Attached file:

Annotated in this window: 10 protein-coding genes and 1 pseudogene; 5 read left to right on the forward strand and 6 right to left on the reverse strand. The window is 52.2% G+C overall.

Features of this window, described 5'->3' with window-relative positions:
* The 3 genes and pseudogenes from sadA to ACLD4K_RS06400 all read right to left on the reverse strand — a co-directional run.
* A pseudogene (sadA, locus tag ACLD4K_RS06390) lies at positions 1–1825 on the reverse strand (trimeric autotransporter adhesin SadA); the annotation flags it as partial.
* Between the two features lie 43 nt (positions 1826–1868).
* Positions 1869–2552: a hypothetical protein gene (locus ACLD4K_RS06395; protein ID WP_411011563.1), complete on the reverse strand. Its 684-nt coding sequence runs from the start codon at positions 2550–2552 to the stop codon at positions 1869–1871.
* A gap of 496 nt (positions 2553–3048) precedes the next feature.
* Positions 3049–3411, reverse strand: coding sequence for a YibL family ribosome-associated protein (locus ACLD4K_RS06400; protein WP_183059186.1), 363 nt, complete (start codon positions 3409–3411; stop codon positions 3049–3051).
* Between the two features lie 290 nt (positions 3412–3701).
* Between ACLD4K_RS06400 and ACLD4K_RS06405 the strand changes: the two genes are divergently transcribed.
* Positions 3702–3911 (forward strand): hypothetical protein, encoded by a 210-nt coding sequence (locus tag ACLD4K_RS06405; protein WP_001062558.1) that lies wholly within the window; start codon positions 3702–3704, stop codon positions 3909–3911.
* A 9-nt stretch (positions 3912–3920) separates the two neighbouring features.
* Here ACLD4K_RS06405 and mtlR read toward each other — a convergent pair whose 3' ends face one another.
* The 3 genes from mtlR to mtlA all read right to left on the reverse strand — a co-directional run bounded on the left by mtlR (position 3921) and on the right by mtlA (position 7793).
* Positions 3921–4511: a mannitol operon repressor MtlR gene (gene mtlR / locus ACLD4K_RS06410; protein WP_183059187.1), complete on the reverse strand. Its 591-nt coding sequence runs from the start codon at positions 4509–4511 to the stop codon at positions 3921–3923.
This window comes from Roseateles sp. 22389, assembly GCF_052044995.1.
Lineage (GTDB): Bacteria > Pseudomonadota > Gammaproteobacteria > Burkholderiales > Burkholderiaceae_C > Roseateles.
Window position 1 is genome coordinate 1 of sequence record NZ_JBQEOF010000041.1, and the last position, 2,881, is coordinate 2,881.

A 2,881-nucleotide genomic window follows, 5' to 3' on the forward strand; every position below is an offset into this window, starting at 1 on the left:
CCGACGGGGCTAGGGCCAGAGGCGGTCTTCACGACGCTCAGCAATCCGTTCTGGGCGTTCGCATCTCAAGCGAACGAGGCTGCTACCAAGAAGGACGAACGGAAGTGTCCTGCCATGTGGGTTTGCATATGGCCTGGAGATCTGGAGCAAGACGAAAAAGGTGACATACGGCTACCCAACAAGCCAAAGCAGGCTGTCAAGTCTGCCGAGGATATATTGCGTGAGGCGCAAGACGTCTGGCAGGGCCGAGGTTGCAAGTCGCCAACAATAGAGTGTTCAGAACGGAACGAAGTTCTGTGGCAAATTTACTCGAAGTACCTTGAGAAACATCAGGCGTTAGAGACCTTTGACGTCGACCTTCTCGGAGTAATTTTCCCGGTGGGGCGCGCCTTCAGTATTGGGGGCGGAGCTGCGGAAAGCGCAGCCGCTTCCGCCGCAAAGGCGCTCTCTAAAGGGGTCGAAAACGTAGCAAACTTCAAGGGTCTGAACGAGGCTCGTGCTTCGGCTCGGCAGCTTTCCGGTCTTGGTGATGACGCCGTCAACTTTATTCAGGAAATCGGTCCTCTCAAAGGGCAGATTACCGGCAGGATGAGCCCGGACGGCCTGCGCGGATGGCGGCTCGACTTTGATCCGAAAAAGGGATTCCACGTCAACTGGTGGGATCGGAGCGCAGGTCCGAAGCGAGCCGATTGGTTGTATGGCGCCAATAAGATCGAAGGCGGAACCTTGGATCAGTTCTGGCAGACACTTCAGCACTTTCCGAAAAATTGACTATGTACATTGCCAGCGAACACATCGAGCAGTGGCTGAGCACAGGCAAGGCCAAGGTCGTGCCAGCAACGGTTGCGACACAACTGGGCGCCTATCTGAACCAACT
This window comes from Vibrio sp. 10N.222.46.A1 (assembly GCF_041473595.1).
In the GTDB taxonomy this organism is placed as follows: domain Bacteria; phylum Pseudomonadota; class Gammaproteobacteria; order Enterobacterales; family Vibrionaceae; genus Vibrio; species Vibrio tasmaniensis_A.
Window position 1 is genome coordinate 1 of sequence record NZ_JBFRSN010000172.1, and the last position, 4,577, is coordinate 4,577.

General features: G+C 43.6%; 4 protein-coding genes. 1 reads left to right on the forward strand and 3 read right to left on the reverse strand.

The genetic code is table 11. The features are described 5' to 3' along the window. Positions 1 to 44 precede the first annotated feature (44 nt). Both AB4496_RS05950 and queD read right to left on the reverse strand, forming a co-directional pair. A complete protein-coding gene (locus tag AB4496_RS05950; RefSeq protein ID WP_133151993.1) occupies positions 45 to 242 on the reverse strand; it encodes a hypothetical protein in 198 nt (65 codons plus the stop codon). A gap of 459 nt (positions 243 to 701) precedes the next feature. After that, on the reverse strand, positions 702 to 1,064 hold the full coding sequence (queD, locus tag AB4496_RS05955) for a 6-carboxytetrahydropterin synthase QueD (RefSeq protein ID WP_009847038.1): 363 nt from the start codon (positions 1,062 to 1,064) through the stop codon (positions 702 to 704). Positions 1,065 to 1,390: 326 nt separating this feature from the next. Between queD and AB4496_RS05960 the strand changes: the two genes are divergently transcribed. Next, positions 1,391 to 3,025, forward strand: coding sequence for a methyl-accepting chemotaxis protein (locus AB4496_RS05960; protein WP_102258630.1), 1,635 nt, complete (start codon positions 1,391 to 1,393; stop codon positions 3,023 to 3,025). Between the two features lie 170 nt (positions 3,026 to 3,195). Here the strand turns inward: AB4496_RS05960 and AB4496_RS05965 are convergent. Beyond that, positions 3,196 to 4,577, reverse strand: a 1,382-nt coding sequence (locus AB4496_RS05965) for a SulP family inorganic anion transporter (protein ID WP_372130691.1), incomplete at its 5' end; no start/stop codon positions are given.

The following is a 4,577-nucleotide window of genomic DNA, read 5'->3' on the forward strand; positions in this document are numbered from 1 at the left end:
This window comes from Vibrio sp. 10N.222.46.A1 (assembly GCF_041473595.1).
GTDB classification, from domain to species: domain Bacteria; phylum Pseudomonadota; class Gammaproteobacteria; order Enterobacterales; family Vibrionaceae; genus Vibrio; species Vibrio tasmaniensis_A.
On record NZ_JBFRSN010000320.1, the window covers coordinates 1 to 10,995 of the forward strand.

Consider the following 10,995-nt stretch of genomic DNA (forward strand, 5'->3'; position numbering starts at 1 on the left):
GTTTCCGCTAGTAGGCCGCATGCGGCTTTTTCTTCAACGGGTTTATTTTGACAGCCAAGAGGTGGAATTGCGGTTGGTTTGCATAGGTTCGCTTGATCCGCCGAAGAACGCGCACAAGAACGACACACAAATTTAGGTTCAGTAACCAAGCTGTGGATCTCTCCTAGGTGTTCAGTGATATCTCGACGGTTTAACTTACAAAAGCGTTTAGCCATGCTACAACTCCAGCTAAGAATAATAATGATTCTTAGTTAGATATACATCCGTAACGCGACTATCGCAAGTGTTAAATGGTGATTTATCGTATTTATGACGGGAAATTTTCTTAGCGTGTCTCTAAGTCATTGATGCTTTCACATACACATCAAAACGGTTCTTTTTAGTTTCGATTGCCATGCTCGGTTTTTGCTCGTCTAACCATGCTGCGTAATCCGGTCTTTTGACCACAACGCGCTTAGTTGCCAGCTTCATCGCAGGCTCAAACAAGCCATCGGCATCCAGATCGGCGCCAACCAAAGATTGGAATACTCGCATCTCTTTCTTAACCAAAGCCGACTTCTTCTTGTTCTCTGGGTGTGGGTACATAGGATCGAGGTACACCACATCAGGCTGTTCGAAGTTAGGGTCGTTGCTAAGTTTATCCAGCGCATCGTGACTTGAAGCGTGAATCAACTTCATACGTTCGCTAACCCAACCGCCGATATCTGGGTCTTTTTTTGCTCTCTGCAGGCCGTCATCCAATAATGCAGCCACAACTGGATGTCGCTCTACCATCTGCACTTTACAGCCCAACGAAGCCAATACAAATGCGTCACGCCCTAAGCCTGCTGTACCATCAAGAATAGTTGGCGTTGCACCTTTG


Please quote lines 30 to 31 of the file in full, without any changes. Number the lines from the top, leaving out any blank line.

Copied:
Consider the following 10,995-nt stretch of genomic DNA (forward strand, 5'->3'; position numbering starts at 1 on the left):
GTTTCCGCTAGTAGGCCGCATGCGGCTTTTTCTTCAACGGGTTTATTTTGACAGCCAAGAGGTGGAATTGCGGTTGGTTTGCATAGGTTCGCTTGATCCGCCGAAGAACGCGCACAAGAACGACACACAAATTTAGGTTCAGTAACCAAGCTGTGGATCTCTCCTAGGTGTTCAGTGATATCTCGACGGTTTAACTTACAAAAGCGTTTAGCCATGCTACAACTCCAGCTAAGAATAATAATGATTCTTAGTTAGATATACATCCGTAACGCGACTATCGCAAGTGTTAAATGGTGATTTATCGTATTTATGACGGGAAATTTTCTTAGCGTGTCTCTAAGTCATTGATGCTTTCACATACACATCAAAACGGTTCTTTTTAGTTTCGATTGCCATGCTCGGTTTTTGCTCGTCTAACCATGCTGCGTAATCCGGTCTTTTGACCACAACGCGCTTAGTTGCCAGCTTCATCGCAGGCTCAAACAAGCCATCGGCATCCAGATCGGCGCCAACCAAAGATTGGAATACTCGCATCTCTTTCTTAACCAAAGCCGACTTCTTCTTGTTCTCTGGGTGTGGGTACATAGGATCGAGGTACACCACATCAGGCTGTTCGAAGTTAGGGTCGTTGCTAAGTTTATCCAGCGCATCGTGACTTGAAGCGTGAATCAACTTCATACGTTCGCTAACCCAACCGCCGATATCTGGGTCTTTTTTTGCTCTCTGCAGGCCGTCATCCAATAATGCAGCCACAACTGGATGTCGCTCTACCATCTGCACTTTACAGCCCAACGAAGCCAATACAAATGCGTCACGCCCTAAGCCTGCTGTACCATCAAGAATAGTTGGCGTTGCACCTTTG